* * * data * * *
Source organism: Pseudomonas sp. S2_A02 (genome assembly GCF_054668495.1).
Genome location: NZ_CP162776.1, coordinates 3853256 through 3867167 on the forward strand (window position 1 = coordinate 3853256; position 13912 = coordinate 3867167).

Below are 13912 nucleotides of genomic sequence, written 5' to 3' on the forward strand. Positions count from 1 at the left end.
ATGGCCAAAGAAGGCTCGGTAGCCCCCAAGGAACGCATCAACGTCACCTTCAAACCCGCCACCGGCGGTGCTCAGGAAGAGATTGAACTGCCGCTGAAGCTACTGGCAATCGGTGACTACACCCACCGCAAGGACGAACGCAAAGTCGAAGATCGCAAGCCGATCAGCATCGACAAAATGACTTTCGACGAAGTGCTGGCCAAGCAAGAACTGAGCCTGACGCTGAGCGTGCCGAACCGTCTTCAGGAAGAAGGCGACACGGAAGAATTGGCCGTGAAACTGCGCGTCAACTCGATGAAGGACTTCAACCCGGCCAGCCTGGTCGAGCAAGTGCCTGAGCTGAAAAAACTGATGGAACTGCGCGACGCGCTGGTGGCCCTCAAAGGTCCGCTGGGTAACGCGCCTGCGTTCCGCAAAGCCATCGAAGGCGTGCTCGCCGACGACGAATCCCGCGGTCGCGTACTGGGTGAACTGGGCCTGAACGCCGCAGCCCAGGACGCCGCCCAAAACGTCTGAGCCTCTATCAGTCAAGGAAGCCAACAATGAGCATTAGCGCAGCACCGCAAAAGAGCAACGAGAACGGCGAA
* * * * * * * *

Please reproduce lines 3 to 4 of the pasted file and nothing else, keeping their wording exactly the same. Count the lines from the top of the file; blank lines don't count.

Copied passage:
Below are 13912 nucleotides of genomic sequence, written 5' to 3' on the forward strand. Positions count from 1 at the left end.
ATGGCCAAAGAAGGCTCGGTAGCCCCCAAGGAACGCATCAACGTCACCTTCAAACCCGCCACCGGCGGTGCTCAGGAAGAGATTGAACTGCCGCTGAAGCTACTGGCAATCGGTGACTACACCCACCGCAAGGACGAACGCAAAGTCGAAGATCGCAAGCCGATCAGCATCGACAAAATGACTTTCGACGAAGTGCTGGCCAAGCAAGAACTGAGCCTGACGCTGAGCGTGCCGAACCGTCTTCAGGAAGAAGGCGACACGGAAGAATTGGCCGTGAAACTGCGCGTCAACTCGATGAAGGACTTCAACCCGGCCAGCCTGGTCGAGCAAGTGCCTGAGCTGAAAAAACTGATGGAACTGCGCGACGCGCTGGTGGCCCTCAAAGGTCCGCTGGGTAACGCGCCTGCGTTCCGCAAAGCCATCGAAGGCGTGCTCGCCGACGACGAATCCCGCGGTCGCGTACTGGGTGAACTGGGCCTGAACGCCGCAGCCCAGGACGCCGCCCAAAACGTCTGAGCCTCTATCAGTCAAGGAAGCCAACAATGAGCATTAGCGCAGCACCGCAAAAGAGCAACGAGAACGGCGAA